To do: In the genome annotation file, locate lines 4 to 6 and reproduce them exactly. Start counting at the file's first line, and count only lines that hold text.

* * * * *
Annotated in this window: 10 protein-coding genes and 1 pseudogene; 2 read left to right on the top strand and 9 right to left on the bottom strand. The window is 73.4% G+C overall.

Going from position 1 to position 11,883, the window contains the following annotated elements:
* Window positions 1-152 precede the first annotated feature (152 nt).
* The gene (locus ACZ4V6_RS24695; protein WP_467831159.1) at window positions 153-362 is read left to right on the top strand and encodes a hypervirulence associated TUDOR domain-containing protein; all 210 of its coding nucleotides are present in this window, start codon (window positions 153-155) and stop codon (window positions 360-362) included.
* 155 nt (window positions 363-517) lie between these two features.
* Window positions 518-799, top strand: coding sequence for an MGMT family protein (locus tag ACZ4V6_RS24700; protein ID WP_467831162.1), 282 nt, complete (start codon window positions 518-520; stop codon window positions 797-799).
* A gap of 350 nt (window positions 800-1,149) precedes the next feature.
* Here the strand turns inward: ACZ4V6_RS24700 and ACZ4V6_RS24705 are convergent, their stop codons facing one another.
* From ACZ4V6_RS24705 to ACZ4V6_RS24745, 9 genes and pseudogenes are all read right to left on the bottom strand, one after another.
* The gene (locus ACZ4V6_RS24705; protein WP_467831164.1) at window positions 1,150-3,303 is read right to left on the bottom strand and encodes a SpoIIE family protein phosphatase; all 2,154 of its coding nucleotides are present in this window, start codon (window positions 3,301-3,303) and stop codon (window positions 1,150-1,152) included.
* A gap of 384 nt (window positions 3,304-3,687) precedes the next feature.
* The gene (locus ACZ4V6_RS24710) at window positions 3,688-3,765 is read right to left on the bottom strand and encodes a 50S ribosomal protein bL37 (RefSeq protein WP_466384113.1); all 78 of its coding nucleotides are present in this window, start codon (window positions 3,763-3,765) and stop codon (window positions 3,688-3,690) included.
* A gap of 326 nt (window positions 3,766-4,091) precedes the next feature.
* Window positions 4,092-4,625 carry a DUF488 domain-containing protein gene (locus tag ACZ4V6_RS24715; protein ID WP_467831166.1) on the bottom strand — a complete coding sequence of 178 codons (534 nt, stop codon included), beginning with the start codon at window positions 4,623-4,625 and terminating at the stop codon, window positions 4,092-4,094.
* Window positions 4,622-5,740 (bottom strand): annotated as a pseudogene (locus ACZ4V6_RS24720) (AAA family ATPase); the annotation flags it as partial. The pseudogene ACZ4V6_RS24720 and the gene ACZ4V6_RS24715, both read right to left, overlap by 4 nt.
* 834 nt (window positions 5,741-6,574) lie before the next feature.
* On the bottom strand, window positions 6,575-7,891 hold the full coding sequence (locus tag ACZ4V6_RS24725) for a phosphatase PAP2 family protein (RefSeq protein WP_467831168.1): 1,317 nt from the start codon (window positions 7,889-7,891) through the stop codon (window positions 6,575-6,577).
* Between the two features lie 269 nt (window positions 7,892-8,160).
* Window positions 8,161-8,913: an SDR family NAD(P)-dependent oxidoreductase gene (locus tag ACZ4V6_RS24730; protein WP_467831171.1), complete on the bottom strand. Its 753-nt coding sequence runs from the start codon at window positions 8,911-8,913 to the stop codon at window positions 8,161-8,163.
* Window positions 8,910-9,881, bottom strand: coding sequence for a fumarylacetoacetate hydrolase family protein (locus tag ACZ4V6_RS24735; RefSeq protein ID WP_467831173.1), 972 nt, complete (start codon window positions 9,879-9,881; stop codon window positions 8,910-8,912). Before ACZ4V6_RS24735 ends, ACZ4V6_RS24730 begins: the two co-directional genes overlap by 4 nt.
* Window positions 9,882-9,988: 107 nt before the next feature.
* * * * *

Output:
* The gene (locus ACZ4V6_RS24695; protein WP_467831159.1) at window positions 153-362 is read left to right on the top strand and encodes a hypervirulence associated TUDOR domain-containing protein; all 210 of its coding nucleotides are present in this window, start codon (window positions 153-155) and stop codon (window positions 360-362) included.
* 155 nt (window positions 363-517) lie between these two features.
* Window positions 518-799, top strand: coding sequence for an MGMT family protein (locus tag ACZ4V6_RS24700; protein ID WP_467831162.1), 282 nt, complete (start codon window positions 518-520; stop codon window positions 797-799).